|Classic Organic Farm|
I wrote this a few nights ago and am just now having a chance to upload it.
It’s our fourth night on the road. Each night we’ve found a different place to park for the night. One of my goals is not to have to pay to park if we don’t have to. The first night it was pouring rain and cold, and we ended up pulling into a campground and paying $15. I’m sure we could have found a little pullout somewhere but it was late and we were tired so we decided to stop where we knew we could. The second night we parked on the street in a residential neighborhood in Ukiah. I knocked on the nearest door, smiled, and asked the homeowner if he minded if we occupied his curb for the night. It was no problem. Last night we were visiting friends in the Santa Cruz area and were able to park across from their house. Tonight we’re trying something new, something I’m really excited about.
|This was just before the nearly full moon rose above our trailer.|
Harvest Hosts is a program through which farms and vineyards offer free overnight parking to people in self contained RVs or travel trailers. We paid $30 for a year’s membership, which gives us access to a database of over 400 places throughout Canada, the US, and even a few in Baja, Mexico. I looked at the map and saw that there was a farm near where we wanted to stay tonight, called and asked if they had room for us, and then arrived before they closed. We made our way south today along the 101, over rolling hills, vineyards, sometimes catching glimpses of the sparkling sea. We commented often on the beautiful weather, windows rolled down, sun pouring in. We listened to kids fight over windows being up or down, “too windy”, one said, “too cold”, said another. It was a rough day, truth be told. There were some grumpy kids, some lost tempers, some unkind works spoken. I’m ashamed to say there even some unkind words hollered. (By me.) There were tears.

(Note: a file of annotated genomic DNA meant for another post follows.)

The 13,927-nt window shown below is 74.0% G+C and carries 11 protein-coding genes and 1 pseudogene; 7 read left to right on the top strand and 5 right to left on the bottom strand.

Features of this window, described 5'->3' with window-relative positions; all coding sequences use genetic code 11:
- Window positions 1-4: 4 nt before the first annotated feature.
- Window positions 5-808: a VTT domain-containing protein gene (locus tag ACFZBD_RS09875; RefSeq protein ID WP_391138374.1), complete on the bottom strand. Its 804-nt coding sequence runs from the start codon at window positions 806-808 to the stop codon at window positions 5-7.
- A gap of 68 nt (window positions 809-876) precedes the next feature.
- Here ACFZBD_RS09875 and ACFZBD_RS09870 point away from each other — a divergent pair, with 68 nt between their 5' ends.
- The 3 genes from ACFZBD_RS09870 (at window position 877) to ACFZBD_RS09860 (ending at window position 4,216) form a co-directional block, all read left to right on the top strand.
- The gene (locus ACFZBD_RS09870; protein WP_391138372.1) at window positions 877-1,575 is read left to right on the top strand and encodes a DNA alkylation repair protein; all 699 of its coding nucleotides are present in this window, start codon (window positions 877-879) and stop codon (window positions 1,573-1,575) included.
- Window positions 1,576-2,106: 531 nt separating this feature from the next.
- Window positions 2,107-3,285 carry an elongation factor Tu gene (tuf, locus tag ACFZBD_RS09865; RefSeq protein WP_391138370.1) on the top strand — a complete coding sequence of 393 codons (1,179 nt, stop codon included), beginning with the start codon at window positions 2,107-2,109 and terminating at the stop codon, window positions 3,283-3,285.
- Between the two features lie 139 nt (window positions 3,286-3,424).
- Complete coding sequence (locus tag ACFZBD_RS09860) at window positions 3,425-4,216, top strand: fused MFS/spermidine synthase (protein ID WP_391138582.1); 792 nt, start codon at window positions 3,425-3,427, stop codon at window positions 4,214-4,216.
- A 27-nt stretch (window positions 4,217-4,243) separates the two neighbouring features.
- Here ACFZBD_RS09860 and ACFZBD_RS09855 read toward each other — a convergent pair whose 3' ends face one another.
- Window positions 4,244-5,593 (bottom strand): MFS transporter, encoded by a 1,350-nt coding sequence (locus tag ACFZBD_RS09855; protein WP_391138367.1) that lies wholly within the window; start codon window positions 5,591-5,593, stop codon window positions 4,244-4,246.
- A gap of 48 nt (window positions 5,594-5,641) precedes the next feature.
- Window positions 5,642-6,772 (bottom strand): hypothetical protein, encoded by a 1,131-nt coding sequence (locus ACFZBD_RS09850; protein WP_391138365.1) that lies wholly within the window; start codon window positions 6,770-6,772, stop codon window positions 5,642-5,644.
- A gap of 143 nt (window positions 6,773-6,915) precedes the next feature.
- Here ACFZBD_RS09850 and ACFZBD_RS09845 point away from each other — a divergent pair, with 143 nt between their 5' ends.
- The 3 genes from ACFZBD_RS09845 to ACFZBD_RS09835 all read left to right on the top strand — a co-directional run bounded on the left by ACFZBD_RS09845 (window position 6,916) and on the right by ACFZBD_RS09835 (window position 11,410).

At the end of what felt like a long road, we pulled into Classic Organics Farm, our first Harvest Hosts stay. We weren’t entirely sure what to expect, but we were genuinely welcomed by Helmut, whose farm this is. He showed us where to park and invited us to explore the farm. We pulled into a grassy area and the kids immediately made friends with goats in the adjacent pen. Later on The Farmer’s Wife came and offered to show them the baby kids, who are kept inside so they don’t become coyote snacks. The farm is nestled amongst hills now brown and golden, dotted with large oaks. We watched as five deer wandered across the hillside. The moon rose in the east just as the sun sunk golden behind the hills to the west. Erik disappeared with his camera to capture the last of its light. The kids and I browsed the charming produce stand, neat baskets of fruits and veggies and herbs arranged on shelves, squashes and pumpkins in all their whimsical shapes and colors. Prices were clearly marked, yet there was no one there to enforce it, just a slot for money and a simple sign saying it was an honor system. There is a u-pick strawberry field, so we wandered through, savoring the sweetness of fresh berries (in October!), and filling our little cartons, then slipping our money in for someone to find.
Dinner has been made and eaten. (Bean soup with ham.) Dishes are washed. Kids are all tucked in and sleeping. A dog barks in the distance and moonlight on the hills. We are in a little corner of the world where hospitality is practiced, where trust and goodwill are offered. A farmer sows his seeds, waters his crops, gathers his harvest, and puts forth the fruit of his labor. He offers a place for tired travelers to park, a peaceful place, asking nothing in return. I am blessed. I am humbled, after so many moments of irritation on my part, of being oversensitive, of being unkind to those I love best. Yet here I receive grace and kindness from a perfect stranger, rest for my body, and peace for my weary soul.